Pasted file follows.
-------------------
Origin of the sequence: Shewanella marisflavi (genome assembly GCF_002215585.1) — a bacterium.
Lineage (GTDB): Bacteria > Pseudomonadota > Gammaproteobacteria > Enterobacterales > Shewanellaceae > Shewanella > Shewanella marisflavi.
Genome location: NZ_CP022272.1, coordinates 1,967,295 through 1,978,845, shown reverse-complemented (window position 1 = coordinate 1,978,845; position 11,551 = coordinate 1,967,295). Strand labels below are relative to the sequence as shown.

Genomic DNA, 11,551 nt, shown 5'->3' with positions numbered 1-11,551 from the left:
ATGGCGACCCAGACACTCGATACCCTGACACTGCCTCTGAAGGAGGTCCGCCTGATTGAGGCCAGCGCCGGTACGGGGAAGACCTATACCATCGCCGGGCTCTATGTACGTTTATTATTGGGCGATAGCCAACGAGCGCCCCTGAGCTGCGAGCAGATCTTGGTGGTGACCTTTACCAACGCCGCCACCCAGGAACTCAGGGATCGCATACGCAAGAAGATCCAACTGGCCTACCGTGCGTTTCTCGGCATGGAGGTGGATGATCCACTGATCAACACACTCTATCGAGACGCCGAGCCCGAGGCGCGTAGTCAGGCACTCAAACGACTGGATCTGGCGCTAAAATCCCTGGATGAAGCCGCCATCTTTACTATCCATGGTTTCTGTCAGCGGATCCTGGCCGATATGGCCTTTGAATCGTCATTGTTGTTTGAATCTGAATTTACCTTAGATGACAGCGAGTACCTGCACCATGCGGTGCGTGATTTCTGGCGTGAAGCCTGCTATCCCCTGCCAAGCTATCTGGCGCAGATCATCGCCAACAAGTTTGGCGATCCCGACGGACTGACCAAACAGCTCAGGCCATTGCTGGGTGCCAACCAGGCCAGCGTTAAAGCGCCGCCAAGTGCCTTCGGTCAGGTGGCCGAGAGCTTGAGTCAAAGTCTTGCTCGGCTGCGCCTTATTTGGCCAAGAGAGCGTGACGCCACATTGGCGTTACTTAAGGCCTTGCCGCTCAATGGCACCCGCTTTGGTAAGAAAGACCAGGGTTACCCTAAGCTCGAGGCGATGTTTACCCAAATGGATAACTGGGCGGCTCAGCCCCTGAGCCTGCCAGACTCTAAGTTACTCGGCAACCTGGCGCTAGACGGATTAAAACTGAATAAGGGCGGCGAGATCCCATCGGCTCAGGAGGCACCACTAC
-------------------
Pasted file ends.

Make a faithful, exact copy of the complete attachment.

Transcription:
Origin of the sequence: Shewanella marisflavi (genome assembly GCF_002215585.1) — a bacterium.
Lineage (GTDB): Bacteria > Pseudomonadota > Gammaproteobacteria > Enterobacterales > Shewanellaceae > Shewanella > Shewanella marisflavi.
Genome location: NZ_CP022272.1, coordinates 1,967,295 through 1,978,845, shown reverse-complemented (window position 1 = coordinate 1,978,845; position 11,551 = coordinate 1,967,295). Strand labels below are relative to the sequence as shown.

Genomic DNA, 11,551 nt, shown 5'->3' with positions numbered 1-11,551 from the left:
ATGGCGACCCAGACACTCGATACCCTGACACTGCCTCTGAAGGAGGTCCGCCTGATTGAGGCCAGCGCCGGTACGGGGAAGACCTATACCATCGCCGGGCTCTATGTACGTTTATTATTGGGCGATAGCCAACGAGCGCCCCTGAGCTGCGAGCAGATCTTGGTGGTGACCTTTACCAACGCCGCCACCCAGGAACTCAGGGATCGCATACGCAAGAAGATCCAACTGGCCTACCGTGCGTTTCTCGGCATGGAGGTGGATGATCCACTGATCAACACACTCTATCGAGACGCCGAGCCCGAGGCGCGTAGTCAGGCACTCAAACGACTGGATCTGGCGCTAAAATCCCTGGATGAAGCCGCCATCTTTACTATCCATGGTTTCTGTCAGCGGATCCTGGCCGATATGGCCTTTGAATCGTCATTGTTGTTTGAATCTGAATTTACCTTAGATGACAGCGAGTACCTGCACCATGCGGTGCGTGATTTCTGGCGTGAAGCCTGCTATCCCCTGCCAAGCTATCTGGCGCAGATCATCGCCAACAAGTTTGGCGATCCCGACGGACTGACCAAACAGCTCAGGCCATTGCTGGGTGCCAACCAGGCCAGCGTTAAAGCGCCGCCAAGTGCCTTCGGTCAGGTGGCCGAGAGCTTGAGTCAAAGTCTTGCTCGGCTGCGCCTTATTTGGCCAAGAGAGCGTGACGCCACATTGGCGTTACTTAAGGCCTTGCCGCTCAATGGCACCCGCTTTGGTAAGAAAGACCAGGGTTACCCTAAGCTCGAGGCGATGTTTACCCAAATGGATAACTGGGCGGCTCAGCCCCTGAGCCTGCCAGACTCTAAGTTACTCGGCAACCTGGCGCTAGACGGATTAAAACTGAATAAGGGCGGCGAGATCCCATCGGCTCAGGAGGCACCACTAC